Miss Peregrine's Home for Peculiar Children is the type of fantasy tale any production designer, art director or costume designer could really sink their teeth into. With its supernatural elements, multiple eras and locations, and colorful characters, I imagine the head of each department was thinking, “Just think of all the possibilities,” before hitting the ground and running. Indeed, the movie's look and feel are busting and nearly coming apart at the seams, as there's so much happening on screen at any given time.
Movie Review: Miss Peregrine's Home for Peculiar Children
By Matthew Huntley
October 10, 2016
So much, except, an original and worthwhile story. In an age of countless Harry Potter and superhero films (the X-Men series specifically comes to mind), when it's practically inevitable for any avid moviegoer to at least know about these franchises, Miss Peregrine's Home for Peculiar Children essentially recycles their characteristics, perhaps as a means to emulate their success or gain members of their fan bases.
But unlike Harry Potter, or the best of the X-Men films, Peregrine races along with a sort of nervous energy that it feels like it's in a rush, despite running over two hours. It doesn't take enough time out to pause and examine the characters or their situations beyond the requirements of the plot. Director Tim Burton probably felt that because his team built such a strong visual canopy, it didn't matter so much what was happening underneath it, and while the resulting experience isn't altogether empty, it's not as dramatic or memorable as it should have been.
To further illustrate the parallels between this movie and Harry Potter, it too follows an adolescent boy who's unaware of his true abilities, and as so many stories of this nature often go, dire circumstances will force him to finally realize them. The boy's name is Jacob (Asa Butterfield, in a rather stiff, unenthusiastic performance), and up until recently, he's considered himself a below average 16-year-old who'd go on living an uneventful life in Florida without making much of an impact on the world around him.
But greater responsibilities are suddenly thrust upon him after his Grandpa Abraham (Terence Stamp), who suffers from dementia, wanders into the woods and is killed by a humanoid monster with fangs for teeth and tentacles for tongues. This creature is called a hollowgast, and we come to learn that only Jacob and his grandfather can see them. Just before he dies, Abraham tells Jacob, “Find the bird. In the loop. On the other side of the old man's grave. September third, 1940.” These cryptic instructions fit in among the stories Abraham used to tell Jacob when he was a little boy, about how Abraham grew up in a mystical orphanage on Cairnholm Island in Wales, run by the maternal Miss Peregrine (Evan Green).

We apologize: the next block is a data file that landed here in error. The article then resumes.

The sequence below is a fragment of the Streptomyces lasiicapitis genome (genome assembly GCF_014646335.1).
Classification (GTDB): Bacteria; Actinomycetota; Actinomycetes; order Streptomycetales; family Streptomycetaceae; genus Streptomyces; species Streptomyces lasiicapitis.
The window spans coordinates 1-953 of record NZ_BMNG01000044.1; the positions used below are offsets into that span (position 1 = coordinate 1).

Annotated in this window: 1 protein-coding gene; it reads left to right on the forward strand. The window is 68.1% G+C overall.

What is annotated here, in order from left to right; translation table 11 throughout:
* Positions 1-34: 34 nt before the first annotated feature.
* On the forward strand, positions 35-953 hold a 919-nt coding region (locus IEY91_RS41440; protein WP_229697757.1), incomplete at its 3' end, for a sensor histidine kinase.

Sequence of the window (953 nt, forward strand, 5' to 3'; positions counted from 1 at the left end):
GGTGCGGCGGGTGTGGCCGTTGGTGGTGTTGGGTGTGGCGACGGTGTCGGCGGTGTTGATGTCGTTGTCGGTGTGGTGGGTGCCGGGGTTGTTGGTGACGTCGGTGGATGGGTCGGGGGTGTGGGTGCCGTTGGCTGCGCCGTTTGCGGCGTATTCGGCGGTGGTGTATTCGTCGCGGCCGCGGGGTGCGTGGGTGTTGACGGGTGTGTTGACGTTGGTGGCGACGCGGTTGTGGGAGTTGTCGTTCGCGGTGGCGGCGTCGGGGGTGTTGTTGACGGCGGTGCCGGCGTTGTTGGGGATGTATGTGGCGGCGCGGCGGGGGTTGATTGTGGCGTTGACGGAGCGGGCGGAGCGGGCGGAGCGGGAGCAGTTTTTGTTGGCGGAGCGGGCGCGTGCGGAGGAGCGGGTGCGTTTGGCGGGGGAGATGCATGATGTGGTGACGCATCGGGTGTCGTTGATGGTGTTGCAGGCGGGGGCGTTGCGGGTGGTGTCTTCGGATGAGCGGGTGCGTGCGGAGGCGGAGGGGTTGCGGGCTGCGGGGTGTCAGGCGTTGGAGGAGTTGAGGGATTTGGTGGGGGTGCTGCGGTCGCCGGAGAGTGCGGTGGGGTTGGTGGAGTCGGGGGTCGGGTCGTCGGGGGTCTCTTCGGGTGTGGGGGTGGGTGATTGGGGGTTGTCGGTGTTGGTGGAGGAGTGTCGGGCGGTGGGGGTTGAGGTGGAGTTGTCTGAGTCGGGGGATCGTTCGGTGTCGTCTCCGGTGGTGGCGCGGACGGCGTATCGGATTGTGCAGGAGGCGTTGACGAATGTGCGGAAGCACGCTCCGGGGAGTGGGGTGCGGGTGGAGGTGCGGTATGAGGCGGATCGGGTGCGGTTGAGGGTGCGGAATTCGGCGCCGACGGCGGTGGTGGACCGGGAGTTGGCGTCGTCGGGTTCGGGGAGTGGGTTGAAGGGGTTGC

When Jacob describes his grandfather's gruesome and untimely death to his parents (Chris O'Dowd and Kim Dickens), they send him to a psychiatrist, Dr. Golan (Allison Janney), who suggests he actually visit Cairnholm to confirm there is no magical orphanage (which essentially serves as the Hogwarts of this story). Oh, but there is, and while exploring the local township, Jacob steps through a "time loop,” which transports him back to 1940, the year his grandfather left the orphanage and where he meets Miss Peregrine and her diverse group of peculiar children, each of whom has a unique ability.
Miss Peregrine knows what it's like to be special, as she herself is an ymbryne, which means she can create time loops as well as transform into a bird, fittingly a peregrine falcon. Miss Peregrine's time loop, like those of other ymbrynes around the world, repeats the same day over and over again, and those living in it never age until they step out of it. Miss Peregrine instantiated her loop in an effort to protect children who possess particular gifts because she doesn't believe the outside world will accept them.